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March 2016

Children of Depressed Parents—A Public Health Opportunity

Author Affiliations
  • 1Department of Psychiatry, College of Physicians and Surgeons, Columbia University, New York, New York
  • 2Mailman School of Public Health, Columbia University, New York, New York
  • 3Division of Epidemiology, New York State Psychiatric Institute, New York, New York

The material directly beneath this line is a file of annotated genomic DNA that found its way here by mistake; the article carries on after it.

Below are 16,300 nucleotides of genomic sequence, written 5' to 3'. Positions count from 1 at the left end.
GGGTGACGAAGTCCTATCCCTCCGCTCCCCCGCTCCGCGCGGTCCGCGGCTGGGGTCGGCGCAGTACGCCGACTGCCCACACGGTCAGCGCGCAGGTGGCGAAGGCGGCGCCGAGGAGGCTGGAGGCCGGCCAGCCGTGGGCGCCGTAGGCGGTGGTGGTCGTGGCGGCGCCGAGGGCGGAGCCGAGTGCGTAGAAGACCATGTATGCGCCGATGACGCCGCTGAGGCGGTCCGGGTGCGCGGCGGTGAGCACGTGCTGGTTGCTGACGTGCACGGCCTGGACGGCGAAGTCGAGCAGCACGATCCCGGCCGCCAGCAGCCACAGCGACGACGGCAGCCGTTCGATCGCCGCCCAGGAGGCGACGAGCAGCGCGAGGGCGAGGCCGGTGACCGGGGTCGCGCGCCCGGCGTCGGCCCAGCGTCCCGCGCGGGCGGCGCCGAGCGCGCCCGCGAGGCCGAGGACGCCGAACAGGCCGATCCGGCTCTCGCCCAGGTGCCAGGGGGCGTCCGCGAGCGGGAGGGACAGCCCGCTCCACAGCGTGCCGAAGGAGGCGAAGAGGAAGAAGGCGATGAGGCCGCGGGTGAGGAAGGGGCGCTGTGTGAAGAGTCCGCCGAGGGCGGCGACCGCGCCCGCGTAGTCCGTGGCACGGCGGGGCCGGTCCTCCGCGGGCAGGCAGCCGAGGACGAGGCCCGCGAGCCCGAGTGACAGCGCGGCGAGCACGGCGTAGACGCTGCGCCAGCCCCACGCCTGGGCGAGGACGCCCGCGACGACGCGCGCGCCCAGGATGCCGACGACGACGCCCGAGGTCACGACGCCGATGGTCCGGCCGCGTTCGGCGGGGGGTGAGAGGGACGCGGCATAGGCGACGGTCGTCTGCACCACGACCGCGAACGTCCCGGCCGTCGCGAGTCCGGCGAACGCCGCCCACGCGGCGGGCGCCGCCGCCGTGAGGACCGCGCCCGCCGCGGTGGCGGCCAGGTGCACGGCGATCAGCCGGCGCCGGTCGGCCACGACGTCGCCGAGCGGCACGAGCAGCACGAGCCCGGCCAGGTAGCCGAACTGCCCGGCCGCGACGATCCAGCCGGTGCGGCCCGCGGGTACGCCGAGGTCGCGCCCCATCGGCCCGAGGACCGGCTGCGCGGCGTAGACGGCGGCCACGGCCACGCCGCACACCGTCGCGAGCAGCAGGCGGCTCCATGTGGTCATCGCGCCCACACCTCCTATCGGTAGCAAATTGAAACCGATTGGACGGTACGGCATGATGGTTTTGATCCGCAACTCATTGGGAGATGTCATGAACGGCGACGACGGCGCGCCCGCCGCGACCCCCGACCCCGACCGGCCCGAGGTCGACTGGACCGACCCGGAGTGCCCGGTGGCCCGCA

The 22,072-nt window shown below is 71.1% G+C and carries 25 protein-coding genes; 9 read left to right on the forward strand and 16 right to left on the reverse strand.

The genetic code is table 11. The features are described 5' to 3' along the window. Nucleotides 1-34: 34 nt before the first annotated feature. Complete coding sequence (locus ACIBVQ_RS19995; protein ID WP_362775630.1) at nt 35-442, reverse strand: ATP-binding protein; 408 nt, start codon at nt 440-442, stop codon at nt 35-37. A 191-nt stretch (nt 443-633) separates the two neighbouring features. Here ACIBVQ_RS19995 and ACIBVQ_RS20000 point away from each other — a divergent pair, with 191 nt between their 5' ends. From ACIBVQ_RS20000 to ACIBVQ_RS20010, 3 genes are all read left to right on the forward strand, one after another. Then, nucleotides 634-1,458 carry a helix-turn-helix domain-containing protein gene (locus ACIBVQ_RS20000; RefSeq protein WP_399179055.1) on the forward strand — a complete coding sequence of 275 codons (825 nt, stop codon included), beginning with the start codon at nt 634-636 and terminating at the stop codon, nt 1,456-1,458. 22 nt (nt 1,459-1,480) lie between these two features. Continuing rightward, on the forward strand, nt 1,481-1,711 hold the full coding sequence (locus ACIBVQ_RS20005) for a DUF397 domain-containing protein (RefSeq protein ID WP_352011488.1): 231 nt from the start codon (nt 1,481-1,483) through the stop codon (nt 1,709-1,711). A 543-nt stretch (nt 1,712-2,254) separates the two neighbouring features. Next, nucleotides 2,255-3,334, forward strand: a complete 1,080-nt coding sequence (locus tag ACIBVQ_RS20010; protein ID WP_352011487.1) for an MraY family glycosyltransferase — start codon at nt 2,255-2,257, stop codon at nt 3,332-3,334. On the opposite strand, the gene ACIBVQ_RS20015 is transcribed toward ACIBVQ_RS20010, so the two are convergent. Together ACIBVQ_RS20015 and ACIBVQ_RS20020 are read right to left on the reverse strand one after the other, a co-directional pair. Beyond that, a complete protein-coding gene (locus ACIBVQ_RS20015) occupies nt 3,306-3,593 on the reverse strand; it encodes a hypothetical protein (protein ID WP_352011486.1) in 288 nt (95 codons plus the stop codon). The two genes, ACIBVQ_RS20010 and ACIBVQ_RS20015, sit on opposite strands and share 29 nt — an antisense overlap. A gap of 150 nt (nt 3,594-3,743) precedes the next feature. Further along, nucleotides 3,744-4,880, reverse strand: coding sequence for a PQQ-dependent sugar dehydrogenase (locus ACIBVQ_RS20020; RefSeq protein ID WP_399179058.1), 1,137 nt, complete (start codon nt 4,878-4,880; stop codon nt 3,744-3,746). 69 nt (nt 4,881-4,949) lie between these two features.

JAMA Psychiatry. 2016;73(3):197-198. doi:10.1001/jamapsychiatry.2015.2967

One of the best-replicated findings in clinical psychiatry is that the biological offspring of depressed parents (usually mothers are studied) themselves have considerable emotional and functional problems, usually depression and anxiety. These findings have been shown cross-sectionally in infants1 and in prepubescent, adolescent, and adult offspring.2 Offspring followed up longitudinally show that their risk continues over time.3 The magnitude of the risk varies between 2-fold and 6-fold depending on the control group and outcome used as well as the phenotype definition.

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